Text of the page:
An excellent book on building a unique brand is ‘Zag’ from brand guru Marty Neuimeier which I highly recommend. His central argument is that you really want to be #1-3 in your space to win. If that’s not possible, which most times it isn’t, then create a new space so you can be #1 in it.
Most cult brands were born out of breaking norms, which meant they were suddenly #1 in a new space. Flat Iron doing high quality, affordable steaks with a great customer experience, Oatly transforming oat milk from a hippy-ish product into a fashionable lifestyle choice, Sipsmith breaking the norm that non-alcoholic drinks couldn’t be a luxury experience.
The idea is that you have a service/product that is unique as possible and the best way to do that is going against the accepted norms, because often when you start questioning why they exist, there’s a lot wrong with them.
On a small level there may be other ways for you to challenge norms in your industry; not just with your product, but around customer experience, internal culture, pricing, availability etc. This is how you create a new space for you to be the leader and show you have the courage to stand up for your beliefs and be a leader for your tribe.
Make a list of accepted norms in your industry. Find one that seems a bit stupid to you. What can you do or are you doing to go against that? Then share a post on it (but only if you already live it!)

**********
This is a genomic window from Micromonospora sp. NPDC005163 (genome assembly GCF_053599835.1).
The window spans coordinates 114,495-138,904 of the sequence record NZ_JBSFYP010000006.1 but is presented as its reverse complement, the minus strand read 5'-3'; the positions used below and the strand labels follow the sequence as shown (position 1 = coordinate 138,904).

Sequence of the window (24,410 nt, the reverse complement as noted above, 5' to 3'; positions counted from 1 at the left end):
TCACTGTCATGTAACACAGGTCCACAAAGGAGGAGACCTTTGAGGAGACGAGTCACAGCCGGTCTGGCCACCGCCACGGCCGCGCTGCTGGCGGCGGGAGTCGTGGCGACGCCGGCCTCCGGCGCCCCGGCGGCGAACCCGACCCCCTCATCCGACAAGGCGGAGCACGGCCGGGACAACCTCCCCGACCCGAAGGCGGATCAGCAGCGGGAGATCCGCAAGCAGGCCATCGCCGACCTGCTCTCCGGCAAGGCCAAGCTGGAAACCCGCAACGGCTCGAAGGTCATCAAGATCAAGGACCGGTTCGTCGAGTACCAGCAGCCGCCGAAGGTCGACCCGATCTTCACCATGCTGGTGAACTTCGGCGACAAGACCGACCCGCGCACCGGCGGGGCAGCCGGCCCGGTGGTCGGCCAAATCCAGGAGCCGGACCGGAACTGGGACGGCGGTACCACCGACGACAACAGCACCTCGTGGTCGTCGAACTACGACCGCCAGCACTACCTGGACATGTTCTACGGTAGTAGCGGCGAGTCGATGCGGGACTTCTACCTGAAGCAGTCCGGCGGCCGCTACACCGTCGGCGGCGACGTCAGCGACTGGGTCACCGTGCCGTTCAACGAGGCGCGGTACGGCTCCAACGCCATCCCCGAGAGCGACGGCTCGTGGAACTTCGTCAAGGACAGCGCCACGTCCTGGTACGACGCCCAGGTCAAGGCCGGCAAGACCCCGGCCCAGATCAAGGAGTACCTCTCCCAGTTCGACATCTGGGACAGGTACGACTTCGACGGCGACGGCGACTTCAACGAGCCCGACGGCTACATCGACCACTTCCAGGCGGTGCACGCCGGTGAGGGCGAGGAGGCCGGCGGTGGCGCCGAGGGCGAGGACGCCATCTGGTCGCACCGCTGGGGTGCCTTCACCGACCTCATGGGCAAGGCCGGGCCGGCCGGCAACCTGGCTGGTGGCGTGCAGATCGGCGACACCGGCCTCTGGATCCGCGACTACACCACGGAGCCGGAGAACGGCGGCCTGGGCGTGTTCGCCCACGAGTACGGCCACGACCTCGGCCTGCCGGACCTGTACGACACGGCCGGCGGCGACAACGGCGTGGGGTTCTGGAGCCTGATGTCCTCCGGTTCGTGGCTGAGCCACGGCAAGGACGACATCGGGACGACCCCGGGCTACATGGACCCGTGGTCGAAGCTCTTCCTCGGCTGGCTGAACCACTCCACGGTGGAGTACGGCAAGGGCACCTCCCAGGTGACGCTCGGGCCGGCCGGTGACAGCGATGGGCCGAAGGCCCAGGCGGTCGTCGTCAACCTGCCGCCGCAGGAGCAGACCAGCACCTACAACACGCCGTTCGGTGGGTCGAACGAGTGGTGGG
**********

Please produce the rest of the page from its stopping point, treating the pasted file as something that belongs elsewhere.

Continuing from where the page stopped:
10. You use scarcity and exclusivity to build HYPE
Scarcity and exclusivity are a great way to build excitement, rabid loyalty and sales. A lot of cult brands are born out of the difficulty in actually getting your hands on them!
Sometimes this is just due to availability as a brand won’t make more without violating their principles (staffing or other resources), or sometimes it’s the availability of physical spaces – like trying to get into Dishoom or Padella.
Other times it can be a limited edition run of either a core product or something related to your values. These are a great way to tick a lot of boxes – have fun, build hype, show your process and why you do things, get your community involved to shape the product and keep pushing your brand and learning so things so don’t stay stale.
Making it hard to get things seems so counter-intuitive, but that’s humans for you! The harder you make it for people to join the club, the more excited they’ll be once they’re in, and the more of a status it is to share.
What can you make a limited run of? Try and make it something exciting people will lose their shit over. Build up the hype on your social channels – talk about what you’re doing, show the process behind it and say you’re only doing a few of them. Then launch it for a brief window of time. Think of something, however small you can add to this to really make it a great experience for your customers somewhere along the buying journey.